CASE STUDIES: JOINT USE
Minnesota Interdistrict Downtown School
Built atop a city-owned, underground parking ramp, with neighbors
that include an historic theater, a university, a church and a
photo production house, the $14.2 million, state-funded Interdistrict
Downtown School (IDDS) on busy Hennepin Avenue in Minneapolis
is an urban context school for the 21st century.
Rather than isolating students from the surrounding environment,
this multi-cultural, magnet K-12 school-which opened Sept. 1,
1999-makes the most of its location, fully integrating educational
programs, as well as architecture, with the downtown neighborhood.
Designed for a maximum of 600 students, the five-story, 102,500-sq.-ft.
IDDS building is the result of a collaborative effort of Cuningham
Group architects and nine school districts which compose the West
Metro Education Program: Minneapolis, Brooklyn Center, Columbia
Heights, Edina, Hopkins, Richfield, Robbinsdale, St. Anthony-New
Brighton and St. Louis Park. The project was funded through a
State Grant, a private, Catholic university and the Minneapolis
Community Development Authority.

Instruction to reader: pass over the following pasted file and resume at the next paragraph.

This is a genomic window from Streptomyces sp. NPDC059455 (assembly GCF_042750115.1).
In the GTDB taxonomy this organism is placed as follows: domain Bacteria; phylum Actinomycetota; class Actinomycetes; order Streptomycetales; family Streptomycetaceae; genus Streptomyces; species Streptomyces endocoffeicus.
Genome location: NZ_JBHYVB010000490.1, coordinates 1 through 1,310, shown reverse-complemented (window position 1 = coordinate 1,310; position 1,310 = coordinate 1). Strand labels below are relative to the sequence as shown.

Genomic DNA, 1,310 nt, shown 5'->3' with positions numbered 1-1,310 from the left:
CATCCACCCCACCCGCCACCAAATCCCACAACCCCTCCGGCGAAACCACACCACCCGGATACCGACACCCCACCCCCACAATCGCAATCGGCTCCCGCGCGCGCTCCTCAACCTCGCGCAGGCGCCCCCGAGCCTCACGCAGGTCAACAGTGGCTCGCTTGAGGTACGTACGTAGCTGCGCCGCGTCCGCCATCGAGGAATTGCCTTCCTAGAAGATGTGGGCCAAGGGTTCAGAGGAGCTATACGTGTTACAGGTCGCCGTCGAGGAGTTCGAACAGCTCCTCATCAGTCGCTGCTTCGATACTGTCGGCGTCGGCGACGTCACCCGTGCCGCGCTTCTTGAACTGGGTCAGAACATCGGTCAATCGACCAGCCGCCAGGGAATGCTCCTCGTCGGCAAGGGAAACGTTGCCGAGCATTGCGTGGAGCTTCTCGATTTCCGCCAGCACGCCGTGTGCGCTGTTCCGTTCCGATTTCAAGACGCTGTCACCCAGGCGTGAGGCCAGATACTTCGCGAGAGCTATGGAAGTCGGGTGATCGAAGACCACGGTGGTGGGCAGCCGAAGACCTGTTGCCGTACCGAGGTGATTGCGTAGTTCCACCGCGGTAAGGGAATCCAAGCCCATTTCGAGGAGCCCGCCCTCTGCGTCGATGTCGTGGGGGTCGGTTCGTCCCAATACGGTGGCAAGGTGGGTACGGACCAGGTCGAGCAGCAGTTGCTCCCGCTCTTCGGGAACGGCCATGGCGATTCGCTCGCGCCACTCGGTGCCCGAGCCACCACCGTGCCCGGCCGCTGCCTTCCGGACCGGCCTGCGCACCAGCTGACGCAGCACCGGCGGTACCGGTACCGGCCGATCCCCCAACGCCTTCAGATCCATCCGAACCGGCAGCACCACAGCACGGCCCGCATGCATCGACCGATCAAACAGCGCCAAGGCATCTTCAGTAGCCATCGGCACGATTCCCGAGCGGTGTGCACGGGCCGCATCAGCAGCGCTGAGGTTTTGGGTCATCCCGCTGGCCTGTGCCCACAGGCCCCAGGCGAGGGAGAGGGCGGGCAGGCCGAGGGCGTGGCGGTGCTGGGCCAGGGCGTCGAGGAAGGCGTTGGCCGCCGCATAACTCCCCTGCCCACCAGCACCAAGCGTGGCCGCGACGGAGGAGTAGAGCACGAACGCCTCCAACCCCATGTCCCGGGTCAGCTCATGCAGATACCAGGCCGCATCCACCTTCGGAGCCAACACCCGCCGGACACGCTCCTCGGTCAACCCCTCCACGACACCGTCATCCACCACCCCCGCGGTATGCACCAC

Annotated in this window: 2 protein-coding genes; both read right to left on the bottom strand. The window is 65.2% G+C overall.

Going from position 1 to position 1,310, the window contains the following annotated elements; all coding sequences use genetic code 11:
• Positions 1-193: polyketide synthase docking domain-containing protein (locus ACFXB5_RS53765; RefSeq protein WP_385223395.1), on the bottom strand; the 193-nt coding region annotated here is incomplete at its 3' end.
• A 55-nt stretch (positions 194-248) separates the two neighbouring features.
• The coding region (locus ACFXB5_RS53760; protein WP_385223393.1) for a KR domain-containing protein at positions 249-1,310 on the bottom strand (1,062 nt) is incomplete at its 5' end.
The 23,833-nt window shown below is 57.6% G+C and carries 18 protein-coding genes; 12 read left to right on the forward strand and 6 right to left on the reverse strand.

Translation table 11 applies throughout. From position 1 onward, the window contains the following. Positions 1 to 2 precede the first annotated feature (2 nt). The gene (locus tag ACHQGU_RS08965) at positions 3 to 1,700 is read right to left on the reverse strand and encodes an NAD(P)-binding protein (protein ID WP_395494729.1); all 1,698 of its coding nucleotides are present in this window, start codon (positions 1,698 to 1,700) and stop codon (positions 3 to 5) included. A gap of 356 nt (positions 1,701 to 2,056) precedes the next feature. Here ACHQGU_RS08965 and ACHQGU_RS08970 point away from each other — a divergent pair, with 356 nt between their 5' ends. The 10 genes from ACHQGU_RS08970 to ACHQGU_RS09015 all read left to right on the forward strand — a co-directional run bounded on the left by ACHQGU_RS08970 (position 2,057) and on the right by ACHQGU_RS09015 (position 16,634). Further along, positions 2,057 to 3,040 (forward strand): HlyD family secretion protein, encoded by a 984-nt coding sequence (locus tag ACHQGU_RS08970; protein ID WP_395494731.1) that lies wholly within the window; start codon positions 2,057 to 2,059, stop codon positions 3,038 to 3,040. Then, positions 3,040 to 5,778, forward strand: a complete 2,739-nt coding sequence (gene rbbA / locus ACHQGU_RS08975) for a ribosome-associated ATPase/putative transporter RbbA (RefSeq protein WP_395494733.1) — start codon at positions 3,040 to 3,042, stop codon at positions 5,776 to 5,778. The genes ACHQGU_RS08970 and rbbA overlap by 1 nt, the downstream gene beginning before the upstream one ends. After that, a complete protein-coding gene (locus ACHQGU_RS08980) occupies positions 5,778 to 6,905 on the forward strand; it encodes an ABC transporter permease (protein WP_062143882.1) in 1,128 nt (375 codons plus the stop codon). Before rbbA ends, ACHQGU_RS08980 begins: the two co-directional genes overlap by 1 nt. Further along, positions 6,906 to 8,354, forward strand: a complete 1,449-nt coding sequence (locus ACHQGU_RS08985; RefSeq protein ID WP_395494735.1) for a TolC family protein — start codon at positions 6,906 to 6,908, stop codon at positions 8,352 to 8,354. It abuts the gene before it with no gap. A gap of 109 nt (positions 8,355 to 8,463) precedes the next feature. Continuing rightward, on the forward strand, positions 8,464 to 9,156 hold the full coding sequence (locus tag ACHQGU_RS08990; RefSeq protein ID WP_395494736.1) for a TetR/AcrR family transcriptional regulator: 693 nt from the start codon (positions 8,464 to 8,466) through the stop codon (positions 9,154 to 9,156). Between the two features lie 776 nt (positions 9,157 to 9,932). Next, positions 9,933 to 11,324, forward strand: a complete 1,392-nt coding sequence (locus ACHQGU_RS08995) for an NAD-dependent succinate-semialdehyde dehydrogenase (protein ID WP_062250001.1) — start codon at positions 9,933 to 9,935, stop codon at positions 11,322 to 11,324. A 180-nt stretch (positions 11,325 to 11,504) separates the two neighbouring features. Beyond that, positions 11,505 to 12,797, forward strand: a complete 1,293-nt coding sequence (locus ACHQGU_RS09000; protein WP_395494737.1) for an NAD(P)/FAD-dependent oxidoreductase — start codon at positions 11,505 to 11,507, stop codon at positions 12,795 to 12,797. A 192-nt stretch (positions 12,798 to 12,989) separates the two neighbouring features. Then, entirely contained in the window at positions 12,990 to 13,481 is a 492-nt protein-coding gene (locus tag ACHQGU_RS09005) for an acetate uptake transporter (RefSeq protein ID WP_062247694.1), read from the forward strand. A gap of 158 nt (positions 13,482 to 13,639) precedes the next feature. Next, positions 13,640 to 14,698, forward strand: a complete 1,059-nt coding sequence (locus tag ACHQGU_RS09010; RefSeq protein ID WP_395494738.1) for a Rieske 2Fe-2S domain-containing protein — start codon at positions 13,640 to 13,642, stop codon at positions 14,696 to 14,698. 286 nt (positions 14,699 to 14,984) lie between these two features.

IDDS draws on its neighbors as resources, utilizing them as "external
labs," and anticipates that older students will spend as
much as 50% of their time at these off-site "labs."
(This first year in operation the school serves only grades K-9,
but grades 10-12 will be added, one each year, through 2002.)
The school program includes instructional houses for six multi-age
student groups of 100 learners each on the upper levels, and shared
Whole School and Community-Use Space on the street level. The
Whole School Spaces and the Instructional Houses provide environments
for students to "learn while doing," with flexible groupings
for different teaching and learning styles.
Partnerships have been formed with the University of St. Thomas,
MacPhail Center for the Arts, Orchestra Hall, Minneapolis Downtown
Library, Hennepin County Government Center, Downtown YMCA, Loring
Park, the historic Orpheum Theatre and numerous downtown Minneapolis
Blending as a "storefront" into its neighborhood, the
IDDS building is constructed of red brick, grey zinc panels and
ochre-colored pre-cast concrete that echo the materials of other
Partnering between the school and the downtown business, government
and arts communities makes this a unique urban school for the
state of Minnesota and the nation. Typical specialized areas such
as athletic facilities and performance spaces were not built;
by partnering with nearby facilities, such as the YMCA and other
business and community facilities, students will be part of the
urban fabric. In addition, the design team worked with educators
to provide a building that would be used as a teaching tool, by
exposing building systems. Plumbing, electrical, sprinkler, mechanical,
voice and data systems are all within view and incorporated into